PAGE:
[42]. Apart from homeostasis of cholesterol and triglicerides, Apo E has also other functions, e.g. immunoregulation, nerve regeneration or activation of lipolic enzymes [43]. Some prior studies have suggested a possible role of apo E polymorphism in development of AMD. It is interesting, that authors have found a reduced risk of AMD in peoples carrying £4 allele, whereas for other neurode-generative disorders and cardiovascular diseases authors have found increased risk for these subjects [44,45]. Apo E may have a significant role in retinal membrane renewal, and cell membrane remodeling in macular area is probably the most important for normal physiology and functions of the retina. Failure of this process may be a risk for development of degenerative disorders of the central retinal area. In other study female gender, and a high body-mass index (BMI > 30) have been reported as the important demographic and environmental risk factors in AMD [46,47]. There are similarities between the drusen formation in AMD and in formation of plaques in Alzheimer's disease (AD). Drusen contain similar protein components to the plaques found in AD. ApoE and amyloid beta (Ab) are found both in AMD drusen as well in AD plaques. The Ab found in drusen is thought to be locally derived from the RPE cells. In the AMD inflammatory process, there is an associated rise in expression of both Ab protein and acute-proteins such as C-reactive protein (CRP) [48]. In the last decade much interest has been focused on the connection between the function of the antioxidative system, concentration of antioxidants and the

presence of age related diseases. The pathogenesis of dry AMD is not completely understood and it is suggested that oxidation and inflammation play important roles in the pathogenesis of the diseases. Apart from adrenal glands, the retinal tissue is one of the tissues with the biggest oxygen needs due to the complexity of its metabolism processes. Processes of cellular respiration occurring in mitochondria are a source of reactive oxygen forms (ROF) which can damage both retinal cones and rods, especially when reductive mechanisms are failing [49]. The human antioxidative system consists of two parts, enzymatic and nonenzymatic part. Enzymatic part of the system includes: catalase, glutathione peroxidase and reductase and superoxide dismutase [50]. Correct activity of these systems is controlled by zinc, selenium, copper and manganese ions. The non-enzymatic part of this system includes vitamins E and C, glutathione as well as carotenoids, and especially lutein and mezoxantine, which are natural components of the macula [51]. Nowak et al. have raised a point that oxidative could be one of the factors involved in the pathogenesis of AMD and suggested the possible protective effect of antioxidants supplementation [52]. Although the rods and cones are replaced every 10 days their outer segments may be at particular risk of the oxidative damage because of high concentration of the poly-unsaturated fatty acids in the photoreceptor outer segment membrane. Docosahexaenoic acid (DHA) is an omega-3 fatty acid that is a primary structural component of the human retina, comprising 60% of the polyunsaturated fatty acids in the retina. It is the most oxidizable fatty acid in the body and is found in the membrane of the outer segment of the photoreceptors. The human macula has a lifelong exposure to light and very high oxygen consumption. The antioxidant index of the body, that includes the measurement of the antioxidative enzymes activity and plasma nonenzymatic components concentration, has been studied in AMD patients by several researchers but the results were contradictory [52-56]. Uruglu et al. found that there is a significant increase in oxidative stress in AMD patients and significant decrease in antioxidant defense measured by the total thiol level and in PON1 activity [54]. Similar results were presented by other authors who found that superoxide dismutase (SOD), gluthatione reductase (GR) and gluthatione peroxidase (GPx) activity are significantly higher and serum vitamin C and total antioxidant capacity significantly decreased in control group than compared with patients with AMD [55-57]. There is more and more evidence that vitamins with antioxidative potential (e.g, vit. A, C and E) are one of the protective factors for vascular endothelium. They decrease inflammation, inhibit platelet aggregation and progression of the atherosclerosis. The results of case-control studies concerning supplementation with antioxidative vitamins are often ambiguous but they generally indicate a decrease in the risk of degenerations and cardiovascular diseases, especially if they are given early [17,58]. In conclusion the finding of the various studies suggests that the patients with both forms of AMD are an altered metabolic state of oxidation-reduction and that it is convenient to give therapeutic interventions with antioxidants supplementation.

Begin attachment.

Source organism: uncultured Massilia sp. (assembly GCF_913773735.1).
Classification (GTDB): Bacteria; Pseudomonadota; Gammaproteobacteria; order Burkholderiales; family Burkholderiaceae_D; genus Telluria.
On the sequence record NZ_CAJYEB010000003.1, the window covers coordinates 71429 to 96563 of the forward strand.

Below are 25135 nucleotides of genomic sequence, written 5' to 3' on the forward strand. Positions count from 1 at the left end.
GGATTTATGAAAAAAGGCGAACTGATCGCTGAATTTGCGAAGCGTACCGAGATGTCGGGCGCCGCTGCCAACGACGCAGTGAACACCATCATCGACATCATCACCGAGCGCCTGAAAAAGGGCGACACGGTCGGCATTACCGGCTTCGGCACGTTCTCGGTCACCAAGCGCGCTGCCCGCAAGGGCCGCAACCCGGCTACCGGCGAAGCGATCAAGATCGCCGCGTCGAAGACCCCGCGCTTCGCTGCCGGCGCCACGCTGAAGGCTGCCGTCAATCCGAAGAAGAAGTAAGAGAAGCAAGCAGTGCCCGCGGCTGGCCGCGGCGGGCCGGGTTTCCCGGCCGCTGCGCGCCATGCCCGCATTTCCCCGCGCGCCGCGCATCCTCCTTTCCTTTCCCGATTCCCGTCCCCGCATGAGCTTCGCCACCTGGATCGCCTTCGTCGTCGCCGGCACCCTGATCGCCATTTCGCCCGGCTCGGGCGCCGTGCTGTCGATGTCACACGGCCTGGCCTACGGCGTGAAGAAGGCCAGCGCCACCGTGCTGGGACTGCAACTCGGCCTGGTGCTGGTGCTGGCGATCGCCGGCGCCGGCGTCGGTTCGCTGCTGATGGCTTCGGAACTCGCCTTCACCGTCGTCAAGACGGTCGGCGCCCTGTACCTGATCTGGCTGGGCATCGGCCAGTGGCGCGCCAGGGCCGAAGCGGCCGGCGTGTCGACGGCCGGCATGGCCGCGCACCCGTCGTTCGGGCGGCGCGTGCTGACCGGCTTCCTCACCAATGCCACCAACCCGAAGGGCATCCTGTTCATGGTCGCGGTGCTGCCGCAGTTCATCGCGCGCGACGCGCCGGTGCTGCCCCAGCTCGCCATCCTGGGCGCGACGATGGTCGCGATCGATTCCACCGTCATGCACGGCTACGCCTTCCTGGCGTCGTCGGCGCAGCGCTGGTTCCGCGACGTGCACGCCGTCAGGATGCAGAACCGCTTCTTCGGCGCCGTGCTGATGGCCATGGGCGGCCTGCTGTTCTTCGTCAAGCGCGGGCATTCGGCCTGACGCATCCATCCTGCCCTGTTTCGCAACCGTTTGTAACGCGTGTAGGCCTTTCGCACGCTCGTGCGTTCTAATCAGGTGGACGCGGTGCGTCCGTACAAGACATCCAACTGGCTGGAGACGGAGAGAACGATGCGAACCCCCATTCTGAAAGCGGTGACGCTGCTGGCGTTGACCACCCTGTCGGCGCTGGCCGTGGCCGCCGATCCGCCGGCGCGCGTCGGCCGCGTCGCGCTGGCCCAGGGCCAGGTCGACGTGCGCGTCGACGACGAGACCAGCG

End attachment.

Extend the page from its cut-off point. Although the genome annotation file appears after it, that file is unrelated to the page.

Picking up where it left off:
Inflammation has been hypothesized to have a role in the pathogenesis of age-related macular degeneration (AMD) [59]. Medzhitov first introduced the idea of para-inflammation as a tissue adaptive response to noxious stress or malfunction that has characteristics intermediate between basal and inflammatory states [60]. Para-inflammation has characteristics that are intermediate between basal and inflammatory states. In the aging retina, oxidized lipoproteins and free radicals are major causes of tissue stress and serve as local triggers for retinal para-inflammation. Para-inflammatory responses in the retina may be reflected in microglial activation and subretinal migration, and breakdown of blood-retinal barrier. Drusen have been shown to contain proteins associated with immune-mediated processes and inflammation,